Use this URL to cite or link to this record in EThOS: https://ethos.bl.uk/OrderDetails.do?uin=uk.bl.ethos.778193
Title: Investigating the role of ERK signalling dynamics in the regulation of stem cell heterogeneity
Author: Deathridge, Julia Rose
ISNI:       0000 0004 7963 9295
Awarding Body: King's College London
Current Institution: King's College London (University of London)
Date of Award: 2019
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Abstract:
Stimulation of the ERK/MAPK pathway is required for the exit from pluripotency and onset of differentiation in mouse embryonic stem (ES) cells. Many markers of pluripotency show heterogeneous expression under standard ES cell culture conditions, reflecting varying tendencies for either pluripotency and being primed for differentiation. Inhibition of the ERK/MAPK pathway causes much of this heterogeneity to be lost, driving cells into a more pluripotent state. However, immunofluorescence revealed only a weak relationship with levels of pERK and pluripotency markers at the single cell level, implying the magnitude of ERK signalling may only have a weak input into cell state. The aim of this work was to gain insight into the relationship between ERK activity dynamics and ES cell differentiation. To enable this I implemented a FRET-based biosensor to monitor ERK signalling dynamics in single living cells. I found that ERK activity was highly heterogeneous, with considerable variability in ERK signalling between single cells within ES cell colonies. Surprisingly, the magnitude and dynamics of ERK signalling were not strongly coupled to the loss of pluripotency marker expression, implying the normal dynamic range of ERK signalling is not rate-limiting in single cells during differentiation. Using custom-built image analysis software, I demonstrated that ERK signalling dynamics were sensitive to the degree of cell crowding, and were similar in neighbouring cells. By imaging cell lineages, I showed that sister cells from a mitotic division were highly correlated in their ERK activity, an effect that was apparent whether cells remained adjacent or moved apart after division, suggesting cell autonomous inheritance of cell signalling state. Overall, these data imply a combination of cell lineage and niche contributes to the absolute level of ERK signalling in mouse ES cells.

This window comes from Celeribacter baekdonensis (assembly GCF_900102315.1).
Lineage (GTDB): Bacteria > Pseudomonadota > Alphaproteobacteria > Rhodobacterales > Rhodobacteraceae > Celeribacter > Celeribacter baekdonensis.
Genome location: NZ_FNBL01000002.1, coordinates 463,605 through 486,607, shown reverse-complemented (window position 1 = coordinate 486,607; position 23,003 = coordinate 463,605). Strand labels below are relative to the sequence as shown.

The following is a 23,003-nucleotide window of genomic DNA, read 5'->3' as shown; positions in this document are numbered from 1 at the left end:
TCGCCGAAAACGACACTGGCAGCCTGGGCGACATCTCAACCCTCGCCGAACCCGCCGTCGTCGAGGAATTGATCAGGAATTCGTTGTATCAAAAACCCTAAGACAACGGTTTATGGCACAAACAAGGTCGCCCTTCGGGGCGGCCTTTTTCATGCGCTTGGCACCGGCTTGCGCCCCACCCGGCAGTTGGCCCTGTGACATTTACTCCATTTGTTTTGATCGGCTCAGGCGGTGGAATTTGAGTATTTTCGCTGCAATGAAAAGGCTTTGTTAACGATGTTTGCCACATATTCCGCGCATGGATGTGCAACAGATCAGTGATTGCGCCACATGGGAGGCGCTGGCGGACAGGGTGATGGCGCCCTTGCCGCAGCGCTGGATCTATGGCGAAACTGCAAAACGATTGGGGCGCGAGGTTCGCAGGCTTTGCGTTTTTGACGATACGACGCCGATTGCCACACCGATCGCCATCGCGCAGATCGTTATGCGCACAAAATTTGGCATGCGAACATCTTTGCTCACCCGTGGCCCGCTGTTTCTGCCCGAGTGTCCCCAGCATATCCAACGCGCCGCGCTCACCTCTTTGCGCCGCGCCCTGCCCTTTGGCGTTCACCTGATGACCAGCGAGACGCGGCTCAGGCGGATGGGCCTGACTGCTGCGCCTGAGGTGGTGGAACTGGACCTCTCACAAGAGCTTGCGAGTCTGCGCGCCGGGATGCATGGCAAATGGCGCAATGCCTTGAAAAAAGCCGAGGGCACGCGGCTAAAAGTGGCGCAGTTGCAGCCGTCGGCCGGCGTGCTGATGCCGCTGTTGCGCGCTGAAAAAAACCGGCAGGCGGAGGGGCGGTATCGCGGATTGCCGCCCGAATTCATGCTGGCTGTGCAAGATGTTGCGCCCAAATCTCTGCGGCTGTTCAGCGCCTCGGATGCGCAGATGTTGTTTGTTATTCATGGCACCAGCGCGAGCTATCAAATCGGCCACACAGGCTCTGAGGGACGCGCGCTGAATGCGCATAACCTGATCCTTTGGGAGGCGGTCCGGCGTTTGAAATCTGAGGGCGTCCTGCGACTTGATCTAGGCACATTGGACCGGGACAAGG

Supervisor: Parsons, Madeline Sponsor: Not available
Qualification Name: Thesis (Ph.D.) Qualification Level: Doctoral
EThOS ID: uk.bl.ethos.778193  DOI: Not available
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